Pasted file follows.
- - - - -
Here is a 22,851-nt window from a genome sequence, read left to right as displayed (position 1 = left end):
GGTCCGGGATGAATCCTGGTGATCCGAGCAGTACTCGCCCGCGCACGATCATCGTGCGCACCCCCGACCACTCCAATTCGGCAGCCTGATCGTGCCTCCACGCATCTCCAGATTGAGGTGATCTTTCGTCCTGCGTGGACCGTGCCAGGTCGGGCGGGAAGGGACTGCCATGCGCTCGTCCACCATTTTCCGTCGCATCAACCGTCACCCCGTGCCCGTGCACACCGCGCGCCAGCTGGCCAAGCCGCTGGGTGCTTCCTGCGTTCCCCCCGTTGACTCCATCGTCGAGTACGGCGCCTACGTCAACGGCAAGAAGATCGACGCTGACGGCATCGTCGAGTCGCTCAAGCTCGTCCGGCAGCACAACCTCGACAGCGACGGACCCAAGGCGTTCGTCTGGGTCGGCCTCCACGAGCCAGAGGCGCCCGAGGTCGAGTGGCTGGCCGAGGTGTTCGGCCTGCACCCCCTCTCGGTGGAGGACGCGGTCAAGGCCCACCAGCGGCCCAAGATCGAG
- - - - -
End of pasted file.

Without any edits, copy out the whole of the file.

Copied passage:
Here is a 22,851-nt window from a genome sequence, read left to right as displayed (position 1 = left end):
GGTCCGGGATGAATCCTGGTGATCCGAGCAGTACTCGCCCGCGCACGATCATCGTGCGCACCCCCGACCACTCCAATTCGGCAGCCTGATCGTGCCTCCACGCATCTCCAGATTGAGGTGATCTTTCGTCCTGCGTGGACCGTGCCAGGTCGGGCGGGAAGGGACTGCCATGCGCTCGTCCACCATTTTCCGTCGCATCAACCGTCACCCCGTGCCCGTGCACACCGCGCGCCAGCTGGCCAAGCCGCTGGGTGCTTCCTGCGTTCCCCCCGTTGACTCCATCGTCGAGTACGGCGCCTACGTCAACGGCAAGAAGATCGACGCTGACGGCATCGTCGAGTCGCTCAAGCTCGTCCGGCAGCACAACCTCGACAGCGACGGACCCAAGGCGTTCGTCTGGGTCGGCCTCCACGAGCCAGAGGCGCCCGAGGTCGAGTGGCTGGCCGAGGTGTTCGGCCTGCACCCCCTCTCGGTGGAGGACGCGGTCAAGGCCCACCAGCGGCCCAAGATCGAG